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Shantae and the Pirates Curse Review

Shantae and the Pirates Curse

Release: December 25, 2014
Publisher: WayForward
Developer: WayForward
Genre: Platformer, Retro
PEGI: 10+


Excellent About Rating
10 - Gameplay
9.0 - Video
10 - Audio

The Indie Movement is Taking Over

There has been a rather odd shift in the world of gaming recently. Major releases from triple-A developers that cost gamers $60 are consistently being released with major issues or being broken altogether. Everything from connectivity issues to game breaking bugs are running rampant in Day 1 releases, and it is becoming increasingly more alarming as many major developers are releasing games that are just not ready for the market.

It would seem that independent developers are currently leading the way in innovative gaming concepts that truly grab gamers. Because not only are they releasing unique experiences, but they are also releasing games that are polished, and more importantly work when expected. For a relatively low amount of money, ranging from .99 cents to $20, talented developers are able to craft unforgettable gameplay experiences like Shovel Knight and Resogun, which have convinced gamers that indies offer more than just whats on the surface.

It's like playing an obscure SNES classic that I missed out on back in the day

Shantae and The Pirates Curse developed by WayForward Technologies (Mighty Switch Force) is another stellar entry in not only the Shantae series but its also another outstanding indie release that soars above what many other triple-A games are currently offering. Shantae and the Pirates Curse is a 2D exploration platformer/Metroidvania experience at its heart, and its main focus is on core gameplay elements. Throughout all this, Shantae and The Pirates Curse somehow manages to define itself within the magnitude of Metroidvania platformers as a solid, and well crafted experience. The game feels great in your hands and its Christmas day console release was a true gift to Wii U owners because its one of the best games available on the eShop right now.

The Third Wish

Shantae and The Pirates Curse was announced back in the November 2012 issue of Nintendo Power, and it is the third game in the long running Shantae series that started back in 2002 on the GameBoy Color. The Pirates Curse follows the story of Shantae, the Half-Genie Hero, after her adventures in 2010s Riskys Revenge for DSI. Shantae now must team up with her scantily clad arch nemesis Risky Boots, to stop The Pirate Master that looks to return to spread a curse throughout Sequin Land. Also returning are Rottytops, Sky, Bolo and many of the other loveable characters from the Shantae universe that come to Shantaes aide in her darkest hour.


The Shantae series is largely known for its stellar gameplay, charming style, and aesthetically alluring atmosphere that is created through the various worlds that you traverse. The Pirates Curse delivers even more of what is expected of the franchise by offering players exactly what they want from these characters and this world. Whats even more interesting about this third entry is that The Pirates Curse manages to completely reimagine the way that Shantae games have been played. In the previous two Shantae games, the player needed to find new magical abilities that transformed Shantae into various animals that helped her achieve her goals. Players were turned into wall destroying elephants, mermaid swimmers, and monkeys that would climb up and over walls. Shantae was known for capitalizing on these unique experiences, as this was all done through a dance sequence that the player would perform to completely alter Shantaes physical appearance and turn her into an animal.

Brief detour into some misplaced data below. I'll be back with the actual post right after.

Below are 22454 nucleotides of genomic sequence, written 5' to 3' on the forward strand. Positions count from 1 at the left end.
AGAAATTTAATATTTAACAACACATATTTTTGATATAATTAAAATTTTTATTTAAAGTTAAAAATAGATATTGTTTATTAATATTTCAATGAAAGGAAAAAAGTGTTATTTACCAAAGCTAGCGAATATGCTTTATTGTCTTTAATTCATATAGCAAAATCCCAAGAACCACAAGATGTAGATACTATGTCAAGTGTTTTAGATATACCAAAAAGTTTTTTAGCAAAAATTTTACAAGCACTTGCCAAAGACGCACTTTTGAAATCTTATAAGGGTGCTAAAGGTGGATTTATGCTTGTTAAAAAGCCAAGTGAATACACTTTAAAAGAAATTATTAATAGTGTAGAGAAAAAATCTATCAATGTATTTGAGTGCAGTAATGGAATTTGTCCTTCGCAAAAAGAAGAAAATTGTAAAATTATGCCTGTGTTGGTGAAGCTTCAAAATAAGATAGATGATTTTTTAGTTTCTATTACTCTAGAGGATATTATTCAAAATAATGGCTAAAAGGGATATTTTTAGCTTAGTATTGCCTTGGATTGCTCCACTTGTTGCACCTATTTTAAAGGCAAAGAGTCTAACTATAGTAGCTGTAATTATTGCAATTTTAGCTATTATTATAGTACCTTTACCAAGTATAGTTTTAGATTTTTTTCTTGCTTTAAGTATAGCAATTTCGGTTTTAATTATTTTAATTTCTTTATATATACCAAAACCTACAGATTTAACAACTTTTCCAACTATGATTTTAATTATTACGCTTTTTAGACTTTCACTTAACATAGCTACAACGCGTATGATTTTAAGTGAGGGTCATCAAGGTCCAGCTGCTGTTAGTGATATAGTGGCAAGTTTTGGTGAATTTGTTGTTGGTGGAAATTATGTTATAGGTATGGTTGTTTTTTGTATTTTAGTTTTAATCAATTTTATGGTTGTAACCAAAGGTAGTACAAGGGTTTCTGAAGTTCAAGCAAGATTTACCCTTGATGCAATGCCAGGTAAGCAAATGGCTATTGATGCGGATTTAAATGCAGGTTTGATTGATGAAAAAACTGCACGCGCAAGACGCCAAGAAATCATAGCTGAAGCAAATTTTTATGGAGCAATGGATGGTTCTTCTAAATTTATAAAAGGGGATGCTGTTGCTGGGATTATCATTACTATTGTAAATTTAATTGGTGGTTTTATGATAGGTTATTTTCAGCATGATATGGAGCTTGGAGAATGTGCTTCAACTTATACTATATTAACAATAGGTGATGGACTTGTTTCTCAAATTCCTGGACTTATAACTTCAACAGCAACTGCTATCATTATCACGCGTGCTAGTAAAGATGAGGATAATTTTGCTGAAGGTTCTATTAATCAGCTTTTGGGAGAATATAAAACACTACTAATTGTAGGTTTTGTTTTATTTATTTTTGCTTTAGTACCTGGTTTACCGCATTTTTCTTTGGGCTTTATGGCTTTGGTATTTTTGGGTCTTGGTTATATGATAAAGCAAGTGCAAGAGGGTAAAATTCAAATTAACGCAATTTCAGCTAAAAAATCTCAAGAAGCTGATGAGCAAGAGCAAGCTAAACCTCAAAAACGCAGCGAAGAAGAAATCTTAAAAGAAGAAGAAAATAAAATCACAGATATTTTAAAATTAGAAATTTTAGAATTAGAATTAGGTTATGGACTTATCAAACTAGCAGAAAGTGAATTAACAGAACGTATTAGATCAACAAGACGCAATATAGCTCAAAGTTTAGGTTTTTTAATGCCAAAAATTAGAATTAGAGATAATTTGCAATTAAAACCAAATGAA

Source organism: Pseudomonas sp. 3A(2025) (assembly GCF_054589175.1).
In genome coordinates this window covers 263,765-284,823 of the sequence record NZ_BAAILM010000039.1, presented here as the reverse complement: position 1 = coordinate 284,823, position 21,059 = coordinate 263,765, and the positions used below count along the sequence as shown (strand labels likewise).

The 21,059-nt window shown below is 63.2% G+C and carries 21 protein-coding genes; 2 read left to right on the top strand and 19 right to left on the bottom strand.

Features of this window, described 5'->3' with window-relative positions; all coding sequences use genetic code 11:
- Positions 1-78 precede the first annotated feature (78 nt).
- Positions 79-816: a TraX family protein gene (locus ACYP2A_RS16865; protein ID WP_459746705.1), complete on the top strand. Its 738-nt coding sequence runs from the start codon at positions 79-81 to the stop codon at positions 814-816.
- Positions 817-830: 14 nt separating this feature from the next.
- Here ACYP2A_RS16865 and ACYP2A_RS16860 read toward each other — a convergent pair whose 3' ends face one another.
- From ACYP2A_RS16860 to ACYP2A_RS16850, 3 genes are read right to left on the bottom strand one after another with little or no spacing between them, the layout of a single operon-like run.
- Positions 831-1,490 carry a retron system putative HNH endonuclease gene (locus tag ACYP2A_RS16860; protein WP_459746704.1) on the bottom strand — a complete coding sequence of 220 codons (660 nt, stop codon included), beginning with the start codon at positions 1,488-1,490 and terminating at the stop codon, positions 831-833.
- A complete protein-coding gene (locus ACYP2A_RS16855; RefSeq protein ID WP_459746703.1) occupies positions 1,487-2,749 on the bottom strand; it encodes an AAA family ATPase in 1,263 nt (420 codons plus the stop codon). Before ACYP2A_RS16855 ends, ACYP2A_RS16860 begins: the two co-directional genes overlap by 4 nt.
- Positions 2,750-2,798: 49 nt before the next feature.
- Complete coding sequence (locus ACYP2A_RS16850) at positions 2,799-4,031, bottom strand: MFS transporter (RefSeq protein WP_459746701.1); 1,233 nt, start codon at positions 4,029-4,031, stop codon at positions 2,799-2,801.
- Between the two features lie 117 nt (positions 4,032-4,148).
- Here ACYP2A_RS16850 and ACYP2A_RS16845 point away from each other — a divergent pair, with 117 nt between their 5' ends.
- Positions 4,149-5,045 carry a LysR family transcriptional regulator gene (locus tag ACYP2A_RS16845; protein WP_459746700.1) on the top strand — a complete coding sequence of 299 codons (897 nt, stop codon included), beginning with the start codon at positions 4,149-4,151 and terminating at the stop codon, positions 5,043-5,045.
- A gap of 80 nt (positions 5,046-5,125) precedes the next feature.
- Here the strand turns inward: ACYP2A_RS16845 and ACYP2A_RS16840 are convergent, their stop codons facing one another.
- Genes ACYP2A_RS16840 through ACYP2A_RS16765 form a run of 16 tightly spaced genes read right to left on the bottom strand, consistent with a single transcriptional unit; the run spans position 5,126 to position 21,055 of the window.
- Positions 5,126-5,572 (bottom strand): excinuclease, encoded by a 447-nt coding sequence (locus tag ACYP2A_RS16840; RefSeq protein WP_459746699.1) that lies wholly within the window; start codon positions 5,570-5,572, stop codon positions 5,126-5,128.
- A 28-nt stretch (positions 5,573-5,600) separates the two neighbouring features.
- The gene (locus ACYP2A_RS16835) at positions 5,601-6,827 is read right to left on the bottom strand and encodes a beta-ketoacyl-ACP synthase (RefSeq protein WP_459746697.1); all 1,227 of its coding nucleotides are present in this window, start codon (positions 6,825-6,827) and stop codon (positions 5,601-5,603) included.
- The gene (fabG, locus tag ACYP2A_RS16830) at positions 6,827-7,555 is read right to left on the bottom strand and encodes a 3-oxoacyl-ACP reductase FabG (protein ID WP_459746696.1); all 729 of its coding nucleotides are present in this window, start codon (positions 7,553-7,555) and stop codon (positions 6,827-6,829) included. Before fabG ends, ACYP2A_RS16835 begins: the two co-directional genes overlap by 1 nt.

WayForward decided to take a new approach to the Shantae formula by going back to the roots of what a Metroidvania game plays like. The major difference this time around is that Shantae gains her power through finding missing pieces of Pirate Gear rather than gaining magical powers. Its a lot like playing Faxanadu and Castlevania Simons Quest with a bit of Super Metroid thrown in for good measure. The Pirates Curse will have you searching for treasure chests that hold items like the Pirate Hat which gives Shantae the power to float, Riskys Cannon which allows Shantae to perform a triple jump of sorts, and Riskys Scimitar that allows Shantae to pogo bounce off of enemies and destroy blocks with a downward thrust. Its an interesting concept that allows fans to revisit this timeless franchise in an entirely new way. I recommended playing Riskys Revenge before playing The Pirates Curse which is available on the 3DS eShop so you dont miss out on the story and the new gameplay elements. Whats truly special about Shantae and The Pirates Curse is that its extremely refreshing to enjoy a third part of a franchise without suffering from exhaustion.

“I once saw a girl shoot milk out of her nose… maybe she’s a genie”

The hard difficulty of the Shantae series returns, however I do feel that The Pirates Curse is the easiest game out of the Shantae franchise. It took me roughly 10 hours to 100% the game and this is mainly because it follows the oh-so familiar get the item to advance to the new area style of Metroidvania gameplay that is deeply encoded within the DNA of gaming. The previous entries in the series entertained a more adventurous style of gameplay because once Shantae received a new dance, the player would then have to memorize the dance, learn how to use it, and then learn when to use it at the right time. It was more about remembering that your monkey abilities would allow you to jump higher and further than Shantae so you had to time your jumps differently then when you were playing as Shantae, and your elephant would make you heavier and slower so you had to account for these variances on a whim.